Jobs tells WSJ that Flash is a dying technology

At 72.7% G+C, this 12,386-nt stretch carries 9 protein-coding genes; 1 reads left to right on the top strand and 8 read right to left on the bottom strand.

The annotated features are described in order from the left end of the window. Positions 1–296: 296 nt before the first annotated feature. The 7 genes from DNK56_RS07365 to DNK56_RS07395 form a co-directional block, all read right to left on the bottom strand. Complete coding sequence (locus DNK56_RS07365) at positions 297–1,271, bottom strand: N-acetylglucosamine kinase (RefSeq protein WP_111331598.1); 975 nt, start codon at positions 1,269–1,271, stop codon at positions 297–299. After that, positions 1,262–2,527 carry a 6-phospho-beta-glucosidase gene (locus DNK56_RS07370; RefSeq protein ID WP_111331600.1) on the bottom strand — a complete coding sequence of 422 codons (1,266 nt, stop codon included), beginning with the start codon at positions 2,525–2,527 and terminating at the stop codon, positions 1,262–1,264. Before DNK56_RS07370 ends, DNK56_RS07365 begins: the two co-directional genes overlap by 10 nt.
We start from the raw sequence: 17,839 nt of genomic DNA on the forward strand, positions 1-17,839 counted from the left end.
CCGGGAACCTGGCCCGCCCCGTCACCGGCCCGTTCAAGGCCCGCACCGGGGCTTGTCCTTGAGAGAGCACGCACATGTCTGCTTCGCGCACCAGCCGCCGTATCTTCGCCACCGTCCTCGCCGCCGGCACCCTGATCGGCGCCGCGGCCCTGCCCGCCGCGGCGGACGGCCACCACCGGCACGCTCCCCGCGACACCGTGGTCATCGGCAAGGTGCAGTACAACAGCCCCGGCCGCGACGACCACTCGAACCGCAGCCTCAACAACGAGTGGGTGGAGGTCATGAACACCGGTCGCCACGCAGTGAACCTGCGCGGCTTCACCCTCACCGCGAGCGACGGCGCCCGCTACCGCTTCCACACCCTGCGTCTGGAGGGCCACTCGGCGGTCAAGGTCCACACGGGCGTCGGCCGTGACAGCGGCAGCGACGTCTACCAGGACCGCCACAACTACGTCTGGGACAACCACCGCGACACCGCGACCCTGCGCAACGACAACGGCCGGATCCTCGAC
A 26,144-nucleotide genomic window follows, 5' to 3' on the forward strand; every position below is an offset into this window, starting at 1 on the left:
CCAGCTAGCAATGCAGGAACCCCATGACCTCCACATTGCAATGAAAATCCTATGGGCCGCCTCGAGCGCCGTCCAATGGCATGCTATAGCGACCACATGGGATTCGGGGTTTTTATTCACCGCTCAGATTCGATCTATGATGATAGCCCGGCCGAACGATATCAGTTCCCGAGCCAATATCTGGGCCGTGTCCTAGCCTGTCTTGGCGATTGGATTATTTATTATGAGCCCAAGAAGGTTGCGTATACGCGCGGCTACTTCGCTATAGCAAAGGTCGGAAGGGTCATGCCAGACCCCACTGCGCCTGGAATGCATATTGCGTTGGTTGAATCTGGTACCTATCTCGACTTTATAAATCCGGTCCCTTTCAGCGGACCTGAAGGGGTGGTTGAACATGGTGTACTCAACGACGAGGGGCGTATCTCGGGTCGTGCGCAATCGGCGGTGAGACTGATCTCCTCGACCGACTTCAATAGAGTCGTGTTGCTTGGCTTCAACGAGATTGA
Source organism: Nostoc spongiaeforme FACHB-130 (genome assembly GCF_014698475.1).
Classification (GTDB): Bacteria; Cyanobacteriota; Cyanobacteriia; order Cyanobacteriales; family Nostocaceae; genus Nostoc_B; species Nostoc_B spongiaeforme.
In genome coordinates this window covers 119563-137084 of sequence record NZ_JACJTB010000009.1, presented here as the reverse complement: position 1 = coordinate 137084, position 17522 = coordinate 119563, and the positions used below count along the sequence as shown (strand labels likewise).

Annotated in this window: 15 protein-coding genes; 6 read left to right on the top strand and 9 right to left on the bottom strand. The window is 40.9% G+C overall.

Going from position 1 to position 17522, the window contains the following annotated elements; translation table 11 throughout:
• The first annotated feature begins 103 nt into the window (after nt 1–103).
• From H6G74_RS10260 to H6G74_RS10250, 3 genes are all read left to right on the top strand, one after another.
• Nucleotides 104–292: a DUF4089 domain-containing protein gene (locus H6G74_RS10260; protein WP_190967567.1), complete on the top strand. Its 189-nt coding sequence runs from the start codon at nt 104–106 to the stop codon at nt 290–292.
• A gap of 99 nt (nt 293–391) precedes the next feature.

On a recent trip to the Big Apple, THE BIG Apple, Steve Jobs, visited newspaper publishers with an iPad. Trying to gain some positive publicity for his latest gadget, Jobs was asked about the lack of Flash on the device. Jobs replied that, "We don't spend a lot of energy on old technology." He told the WSJ that Flash is a "CPU hog" and a source of "security holes" besides being buggy. He compared Flash to other types of technology which might have been standards in its day, but which Apple got users to stop relying on. Such standards as the floppy drive, which the iMac never used, old data ports-even the Apple Firewire 400-now gone from iPods and Macbooks, and CD's which have been replaced by iTunes. Jobs told the journal staff that if the iPad CPU had to spend time working on Flash, its battery life would drop from 10 hours to 1.5 hours. The CEO suggested that the WSJ use H.264 for video. The problem there is that Flash still is best at putting together rapid deployment of interactive graphics. Plus, H.264 is covered by a patent which could end up making it very expensive. But we get the gist of the comments. Jobs is saying that if all Apple products get by without Adobe's software, Flash will soon disappear from the face of the earth. Uh, iPhone users, time to stop asking when your handset will get Flash.